Christine Hiebert's Restless, new drawings at Victoria Munroe
In their precise notations of space and use of crayon and pastel, Hiebert's drawings summon Gorky's Virginia drawings of 1946. In both bodies of work a sense of place combines with a private language. Link to Gorky's Virginia drawings here.
A personal favorite. In the brochure-catalog, Hiebert speaks of watery horizontals played against dry verticals to push a structure as far as it will go.
Untitled, 2018, crayon, pastel, blue tape on paper, 40 x 26 inches
Untitled (chg.21.3), charcoal on paper, 47-3/4 x 32 inches
Lynda Benglis: Pleasted Works at Mnuchin.
Metallic pleats created 1982 through the 1990s.
The shadow play is a form of drawing in itself.
According to the gallery press release the forms are inspired by the fluted and fan motifs of Agean columns at the Louvre, which refer to the artist's Greek heritage.
"A vaporized metal such as zinc, aluminum, or copper would subsequently be sprayed over the folded mesh, creating a shell-like surface that is finally polished, although the crevices between each pleat evade that polishing, creating a contrast which accentuates the texture, volume, and varying effects of light of each sculpture."
“'The metallizing technique is particularly suited to Benglis’s interest in transforming states of matter, in organic processes and in the comparisons of hard/soft and liquid/solid that continue throughout her work,” art historian Susan Krane has aptly stated."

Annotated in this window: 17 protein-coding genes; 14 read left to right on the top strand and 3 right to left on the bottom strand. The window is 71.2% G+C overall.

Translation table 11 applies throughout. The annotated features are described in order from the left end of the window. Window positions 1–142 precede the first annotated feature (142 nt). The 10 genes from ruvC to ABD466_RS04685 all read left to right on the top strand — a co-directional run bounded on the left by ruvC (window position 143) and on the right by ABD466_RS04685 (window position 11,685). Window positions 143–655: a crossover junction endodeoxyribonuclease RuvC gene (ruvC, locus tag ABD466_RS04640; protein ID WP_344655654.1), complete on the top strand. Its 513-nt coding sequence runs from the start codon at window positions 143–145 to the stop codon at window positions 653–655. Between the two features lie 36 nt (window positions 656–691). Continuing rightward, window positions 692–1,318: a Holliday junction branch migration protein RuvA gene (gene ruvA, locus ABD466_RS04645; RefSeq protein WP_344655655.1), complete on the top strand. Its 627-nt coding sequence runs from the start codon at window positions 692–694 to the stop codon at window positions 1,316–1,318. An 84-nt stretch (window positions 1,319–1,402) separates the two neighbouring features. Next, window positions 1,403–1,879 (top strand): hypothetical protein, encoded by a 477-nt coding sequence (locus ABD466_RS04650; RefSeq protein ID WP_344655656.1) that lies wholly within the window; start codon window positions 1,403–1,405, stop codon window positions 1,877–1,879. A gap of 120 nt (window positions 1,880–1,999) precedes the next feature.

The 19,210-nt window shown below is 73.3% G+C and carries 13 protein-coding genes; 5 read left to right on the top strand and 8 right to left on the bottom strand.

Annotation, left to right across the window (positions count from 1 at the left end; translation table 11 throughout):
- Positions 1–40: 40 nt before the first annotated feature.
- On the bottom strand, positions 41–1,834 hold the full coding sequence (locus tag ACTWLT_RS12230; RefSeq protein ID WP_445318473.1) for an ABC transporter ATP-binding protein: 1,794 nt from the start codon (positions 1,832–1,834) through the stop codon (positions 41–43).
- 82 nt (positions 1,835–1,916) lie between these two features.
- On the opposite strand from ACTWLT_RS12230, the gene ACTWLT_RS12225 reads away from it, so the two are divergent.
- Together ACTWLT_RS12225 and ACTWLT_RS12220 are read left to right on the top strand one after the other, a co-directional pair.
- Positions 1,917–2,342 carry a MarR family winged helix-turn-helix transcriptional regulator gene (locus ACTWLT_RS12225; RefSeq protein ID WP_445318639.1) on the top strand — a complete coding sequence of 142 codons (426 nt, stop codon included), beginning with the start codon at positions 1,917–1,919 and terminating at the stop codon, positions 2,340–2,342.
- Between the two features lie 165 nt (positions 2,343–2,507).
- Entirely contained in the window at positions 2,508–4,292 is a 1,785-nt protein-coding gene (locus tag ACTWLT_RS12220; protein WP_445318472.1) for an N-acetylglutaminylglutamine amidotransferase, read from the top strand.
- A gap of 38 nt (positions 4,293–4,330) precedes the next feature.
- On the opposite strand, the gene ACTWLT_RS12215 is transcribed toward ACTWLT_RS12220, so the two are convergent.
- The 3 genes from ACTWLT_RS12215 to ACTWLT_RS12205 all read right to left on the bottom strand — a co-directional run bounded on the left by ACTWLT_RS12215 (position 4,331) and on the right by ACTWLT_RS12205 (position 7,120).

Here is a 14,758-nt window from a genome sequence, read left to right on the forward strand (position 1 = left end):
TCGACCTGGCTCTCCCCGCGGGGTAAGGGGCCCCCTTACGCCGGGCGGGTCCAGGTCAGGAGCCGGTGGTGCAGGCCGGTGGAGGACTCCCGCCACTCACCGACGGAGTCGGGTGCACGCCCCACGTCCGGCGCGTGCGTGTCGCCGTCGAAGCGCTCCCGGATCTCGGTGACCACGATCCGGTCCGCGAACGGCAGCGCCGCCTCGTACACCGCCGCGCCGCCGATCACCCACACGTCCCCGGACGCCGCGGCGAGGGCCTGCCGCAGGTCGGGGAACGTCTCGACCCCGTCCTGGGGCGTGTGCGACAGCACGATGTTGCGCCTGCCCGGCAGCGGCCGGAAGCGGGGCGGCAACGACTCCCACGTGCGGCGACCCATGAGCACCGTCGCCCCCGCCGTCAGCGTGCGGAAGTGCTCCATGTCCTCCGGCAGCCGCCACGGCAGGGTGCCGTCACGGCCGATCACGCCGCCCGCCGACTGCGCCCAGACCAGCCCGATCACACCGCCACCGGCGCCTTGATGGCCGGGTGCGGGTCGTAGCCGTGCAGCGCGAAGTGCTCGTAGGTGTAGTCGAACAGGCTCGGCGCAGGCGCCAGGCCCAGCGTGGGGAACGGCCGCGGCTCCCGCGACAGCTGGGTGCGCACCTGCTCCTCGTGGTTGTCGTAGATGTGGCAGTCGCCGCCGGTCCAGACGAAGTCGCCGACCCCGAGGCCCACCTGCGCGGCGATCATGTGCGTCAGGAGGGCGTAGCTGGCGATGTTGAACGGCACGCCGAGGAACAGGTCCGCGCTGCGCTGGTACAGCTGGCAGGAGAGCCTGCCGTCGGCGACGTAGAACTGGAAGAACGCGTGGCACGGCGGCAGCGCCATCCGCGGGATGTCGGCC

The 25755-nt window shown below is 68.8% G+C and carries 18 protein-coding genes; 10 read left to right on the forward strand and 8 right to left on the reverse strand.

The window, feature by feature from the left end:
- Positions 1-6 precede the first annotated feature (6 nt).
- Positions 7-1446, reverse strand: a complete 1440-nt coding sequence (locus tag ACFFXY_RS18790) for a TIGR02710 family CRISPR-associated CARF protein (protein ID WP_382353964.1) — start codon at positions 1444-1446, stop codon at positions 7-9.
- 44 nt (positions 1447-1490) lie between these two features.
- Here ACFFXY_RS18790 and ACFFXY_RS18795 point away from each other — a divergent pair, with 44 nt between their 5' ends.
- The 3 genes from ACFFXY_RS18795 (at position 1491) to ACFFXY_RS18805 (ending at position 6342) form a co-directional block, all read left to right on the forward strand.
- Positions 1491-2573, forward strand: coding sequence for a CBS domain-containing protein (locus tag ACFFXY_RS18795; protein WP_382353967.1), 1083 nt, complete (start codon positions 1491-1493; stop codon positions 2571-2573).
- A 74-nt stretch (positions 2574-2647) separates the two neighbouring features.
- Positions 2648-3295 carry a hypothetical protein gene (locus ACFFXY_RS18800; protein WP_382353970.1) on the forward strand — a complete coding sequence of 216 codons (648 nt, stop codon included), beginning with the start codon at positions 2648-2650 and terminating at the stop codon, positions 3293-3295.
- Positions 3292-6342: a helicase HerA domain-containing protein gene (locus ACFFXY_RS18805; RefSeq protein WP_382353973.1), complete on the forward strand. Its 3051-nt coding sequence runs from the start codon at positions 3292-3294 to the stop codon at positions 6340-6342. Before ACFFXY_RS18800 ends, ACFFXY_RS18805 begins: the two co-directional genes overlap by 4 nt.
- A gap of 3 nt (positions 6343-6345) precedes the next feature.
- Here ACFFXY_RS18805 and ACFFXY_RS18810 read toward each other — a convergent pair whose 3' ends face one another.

Sound emitting from shadow. The fugitive movement of light upon form.
Sculptor Ron Baron and painter Sarah Walker in a serendipitous pairing at John Molloy.
Baron's densely collaged works become dimensional diaries of a time, place, or feeling.
Thought forms in the round, materially realized.
Small glaze paintings surface among textures and collage.
Sarah Walke's lovely Conditions and Adaptations III, 2021
Acrylic on paper, 20 x 21 inches. The artist adds volume to the top layers in her psychological worlds.
The substance of paint--scratched, fresh, dripped--richochets between the surface and shallow depth. Chronophage IV, 2021, 12 x 12 inches
Olive Ayhens's Transformations of Place at Bookstein Projects
Two epic paintings and a spate of lovely watercolors painted in the artist's Brooklyn studio and her West Village apartment.
Uptown view from her apartment window, where she observes goings on across the street.
Jamboree, 2021, oil on linen, 51 x 63, a meditation on overpopulation and architecture and a summary of the artist's pandemic year.
Photo-based and invented characters combine in her crowd scene.
Olive Ayhens with an apartment view at night.
Her landscapes are both accurate and inventive.